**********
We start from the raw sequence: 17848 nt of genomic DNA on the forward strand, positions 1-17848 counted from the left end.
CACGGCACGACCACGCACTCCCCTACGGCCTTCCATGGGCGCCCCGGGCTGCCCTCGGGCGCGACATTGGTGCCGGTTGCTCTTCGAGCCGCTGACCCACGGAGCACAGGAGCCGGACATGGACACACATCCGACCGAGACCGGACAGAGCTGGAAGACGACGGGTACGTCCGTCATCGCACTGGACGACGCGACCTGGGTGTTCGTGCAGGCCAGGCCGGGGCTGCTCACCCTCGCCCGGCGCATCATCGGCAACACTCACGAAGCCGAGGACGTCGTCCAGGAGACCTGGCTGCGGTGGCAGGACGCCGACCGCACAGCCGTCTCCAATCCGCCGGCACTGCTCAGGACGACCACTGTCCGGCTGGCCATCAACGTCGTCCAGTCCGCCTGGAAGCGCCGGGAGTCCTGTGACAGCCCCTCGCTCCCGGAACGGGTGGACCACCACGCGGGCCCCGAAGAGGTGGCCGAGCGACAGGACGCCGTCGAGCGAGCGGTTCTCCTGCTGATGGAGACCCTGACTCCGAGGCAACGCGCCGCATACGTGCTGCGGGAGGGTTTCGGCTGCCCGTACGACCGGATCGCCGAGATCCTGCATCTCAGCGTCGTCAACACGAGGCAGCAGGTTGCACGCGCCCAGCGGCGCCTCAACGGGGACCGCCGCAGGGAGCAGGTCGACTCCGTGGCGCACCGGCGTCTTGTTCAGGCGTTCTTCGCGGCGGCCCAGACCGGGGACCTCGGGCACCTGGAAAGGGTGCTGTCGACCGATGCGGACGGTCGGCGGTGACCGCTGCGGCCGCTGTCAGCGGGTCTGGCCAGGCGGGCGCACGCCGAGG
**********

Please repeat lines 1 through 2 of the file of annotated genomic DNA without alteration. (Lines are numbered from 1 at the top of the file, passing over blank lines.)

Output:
We start from the raw sequence: 17848 nt of genomic DNA on the forward strand, positions 1-17848 counted from the left end.
CACGGCACGACCACGCACTCCCCTACGGCCTTCCATGGGCGCCCCGGGCTGCCCTCGGGCGCGACATTGGTGCCGGTTGCTCTTCGAGCCGCTGACCCACGGAGCACAGGAGCCGGACATGGACACACATCCGACCGAGACCGGACAGAGCTGGAAGACGACGGGTACGTCCGTCATCGCACTGGACGACGCGACCTGGGTGTTCGTGCAGGCCAGGCCGGGGCTGCTCACCCTCGCCCGGCGCATCATCGGCAACACTCACGAAGCCGAGGACGTCGTCCAGGAGACCTGGCTGCGGTGGCAGGACGCCGACCGCACAGCCGTCTCCAATCCGCCGGCACTGCTCAGGACGACCACTGTCCGGCTGGCCATCAACGTCGTCCAGTCCGCCTGGAAGCGCCGGGAGTCCTGTGACAGCCCCTCGCTCCCGGAACGGGTGGACCACCACGCGGGCCCCGAAGAGGTGGCCGAGCGACAGGACGCCGTCGAGCGAGCGGTTCTCCTGCTGATGGAGACCCTGACTCCGAGGCAACGCGCCGCATACGTGCTGCGGGAGGGTTTCGGCTGCCCGTACGACCGGATCGCCGAGATCCTGCATCTCAGCGTCGTCAACACGAGGCAGCAGGTTGCACGCGCCCAGCGGCGCCTCAACGGGGACCGCCGCAGGGAGCAGGTCGACTCCGTGGCGCACCGGCGTCTTGTTCAGGCGTTCTTCGCGGCGGCCCAGACCGGGGACCTCGGGCACCTGGAAAGGGTGCTGTCGACCGATGCGGACGGTCGGCGGTGACCGCTGCGGCCGCTGTCAGCGGGTCTGGCCAGGCGGGCGCACGCCGAGG